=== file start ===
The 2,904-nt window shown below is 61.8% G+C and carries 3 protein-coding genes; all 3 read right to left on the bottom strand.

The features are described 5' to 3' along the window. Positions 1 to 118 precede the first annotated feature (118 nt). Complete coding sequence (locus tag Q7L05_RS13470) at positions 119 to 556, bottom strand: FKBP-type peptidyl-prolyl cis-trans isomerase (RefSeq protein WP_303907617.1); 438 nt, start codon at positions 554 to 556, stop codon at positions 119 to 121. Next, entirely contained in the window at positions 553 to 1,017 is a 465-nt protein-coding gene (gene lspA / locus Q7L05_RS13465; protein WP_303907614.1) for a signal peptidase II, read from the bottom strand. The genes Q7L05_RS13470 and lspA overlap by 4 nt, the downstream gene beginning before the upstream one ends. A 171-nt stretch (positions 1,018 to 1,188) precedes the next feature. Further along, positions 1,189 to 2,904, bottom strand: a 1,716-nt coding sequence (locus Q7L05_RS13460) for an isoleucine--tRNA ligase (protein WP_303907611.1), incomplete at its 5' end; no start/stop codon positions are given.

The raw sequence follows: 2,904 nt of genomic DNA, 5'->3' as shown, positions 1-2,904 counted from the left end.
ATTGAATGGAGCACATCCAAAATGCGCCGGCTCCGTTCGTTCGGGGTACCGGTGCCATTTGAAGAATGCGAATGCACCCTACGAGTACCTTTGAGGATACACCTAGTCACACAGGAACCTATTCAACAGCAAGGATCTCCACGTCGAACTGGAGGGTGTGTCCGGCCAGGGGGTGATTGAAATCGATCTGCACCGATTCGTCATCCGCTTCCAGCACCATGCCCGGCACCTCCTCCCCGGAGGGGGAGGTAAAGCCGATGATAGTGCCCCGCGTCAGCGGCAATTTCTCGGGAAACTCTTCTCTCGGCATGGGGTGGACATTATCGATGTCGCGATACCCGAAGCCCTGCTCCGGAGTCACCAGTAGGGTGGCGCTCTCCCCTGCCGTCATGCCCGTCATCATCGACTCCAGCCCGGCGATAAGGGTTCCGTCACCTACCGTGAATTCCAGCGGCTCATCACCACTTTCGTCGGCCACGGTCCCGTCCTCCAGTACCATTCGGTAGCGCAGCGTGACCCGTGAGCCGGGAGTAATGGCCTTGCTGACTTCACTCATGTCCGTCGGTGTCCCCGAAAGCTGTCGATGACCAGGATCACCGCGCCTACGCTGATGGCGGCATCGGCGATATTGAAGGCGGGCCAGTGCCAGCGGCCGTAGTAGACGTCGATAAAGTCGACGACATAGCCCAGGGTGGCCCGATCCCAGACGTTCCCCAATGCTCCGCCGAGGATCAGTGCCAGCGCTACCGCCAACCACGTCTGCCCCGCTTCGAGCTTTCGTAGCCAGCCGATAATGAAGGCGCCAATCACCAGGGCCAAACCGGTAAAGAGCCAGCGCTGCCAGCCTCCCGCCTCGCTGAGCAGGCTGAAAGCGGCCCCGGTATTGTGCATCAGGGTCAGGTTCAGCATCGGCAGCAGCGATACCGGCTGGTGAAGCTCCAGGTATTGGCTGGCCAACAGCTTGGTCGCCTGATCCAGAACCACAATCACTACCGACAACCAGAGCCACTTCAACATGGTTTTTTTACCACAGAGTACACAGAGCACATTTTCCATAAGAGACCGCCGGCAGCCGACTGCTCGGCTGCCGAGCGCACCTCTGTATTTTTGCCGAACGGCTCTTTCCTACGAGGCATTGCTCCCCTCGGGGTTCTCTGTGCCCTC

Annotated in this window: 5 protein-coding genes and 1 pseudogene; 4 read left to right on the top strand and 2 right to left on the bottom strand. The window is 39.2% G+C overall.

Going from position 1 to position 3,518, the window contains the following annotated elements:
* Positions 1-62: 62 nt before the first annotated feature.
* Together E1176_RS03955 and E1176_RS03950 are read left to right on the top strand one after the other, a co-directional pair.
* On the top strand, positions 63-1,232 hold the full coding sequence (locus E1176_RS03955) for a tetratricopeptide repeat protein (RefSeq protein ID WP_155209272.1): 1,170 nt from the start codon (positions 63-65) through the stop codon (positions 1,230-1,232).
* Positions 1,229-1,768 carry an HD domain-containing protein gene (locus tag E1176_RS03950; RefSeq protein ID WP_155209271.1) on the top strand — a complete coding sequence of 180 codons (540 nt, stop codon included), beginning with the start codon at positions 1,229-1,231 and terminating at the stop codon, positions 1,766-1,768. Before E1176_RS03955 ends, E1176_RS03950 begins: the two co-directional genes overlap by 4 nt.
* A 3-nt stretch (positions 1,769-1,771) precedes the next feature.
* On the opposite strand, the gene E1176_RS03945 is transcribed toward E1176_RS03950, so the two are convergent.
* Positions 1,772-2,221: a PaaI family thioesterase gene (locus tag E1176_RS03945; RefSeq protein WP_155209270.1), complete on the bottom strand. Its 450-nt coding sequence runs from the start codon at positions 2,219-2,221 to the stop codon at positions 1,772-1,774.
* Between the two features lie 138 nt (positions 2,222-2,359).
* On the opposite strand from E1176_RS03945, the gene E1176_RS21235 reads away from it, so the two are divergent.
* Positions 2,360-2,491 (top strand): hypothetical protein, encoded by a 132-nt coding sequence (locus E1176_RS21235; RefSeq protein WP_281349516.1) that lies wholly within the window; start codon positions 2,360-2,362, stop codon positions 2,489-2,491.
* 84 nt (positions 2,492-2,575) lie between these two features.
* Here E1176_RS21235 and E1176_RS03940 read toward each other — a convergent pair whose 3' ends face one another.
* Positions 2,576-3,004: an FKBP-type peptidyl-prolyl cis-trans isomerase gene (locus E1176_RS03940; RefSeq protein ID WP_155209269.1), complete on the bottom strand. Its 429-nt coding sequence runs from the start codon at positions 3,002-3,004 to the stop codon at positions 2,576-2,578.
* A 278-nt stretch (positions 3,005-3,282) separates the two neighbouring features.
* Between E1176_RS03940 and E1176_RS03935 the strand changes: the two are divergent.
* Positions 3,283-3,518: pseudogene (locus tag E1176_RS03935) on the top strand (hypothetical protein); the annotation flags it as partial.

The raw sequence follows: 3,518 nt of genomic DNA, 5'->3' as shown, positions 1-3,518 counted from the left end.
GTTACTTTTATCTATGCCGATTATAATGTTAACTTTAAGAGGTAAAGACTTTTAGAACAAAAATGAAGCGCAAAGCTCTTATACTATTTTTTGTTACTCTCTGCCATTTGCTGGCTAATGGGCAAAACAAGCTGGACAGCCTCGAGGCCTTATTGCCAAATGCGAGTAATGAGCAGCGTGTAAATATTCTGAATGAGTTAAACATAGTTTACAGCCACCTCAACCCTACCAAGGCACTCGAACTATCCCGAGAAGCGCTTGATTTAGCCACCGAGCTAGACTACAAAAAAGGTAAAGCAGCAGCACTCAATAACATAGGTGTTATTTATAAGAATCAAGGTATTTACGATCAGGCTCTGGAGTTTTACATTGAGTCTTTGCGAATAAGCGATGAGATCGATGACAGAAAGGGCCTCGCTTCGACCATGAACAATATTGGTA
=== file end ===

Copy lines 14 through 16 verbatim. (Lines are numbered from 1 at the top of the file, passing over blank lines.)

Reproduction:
* Between the two features lie 138 nt (positions 2,222-2,359).
* On the opposite strand from E1176_RS03945, the gene E1176_RS21235 reads away from it, so the two are divergent.
* Positions 2,360-2,491 (top strand): hypothetical protein, encoded by a 132-nt coding sequence (locus E1176_RS21235; RefSeq protein WP_281349516.1) that lies wholly within the window; start codon positions 2,360-2,362, stop codon positions 2,489-2,491.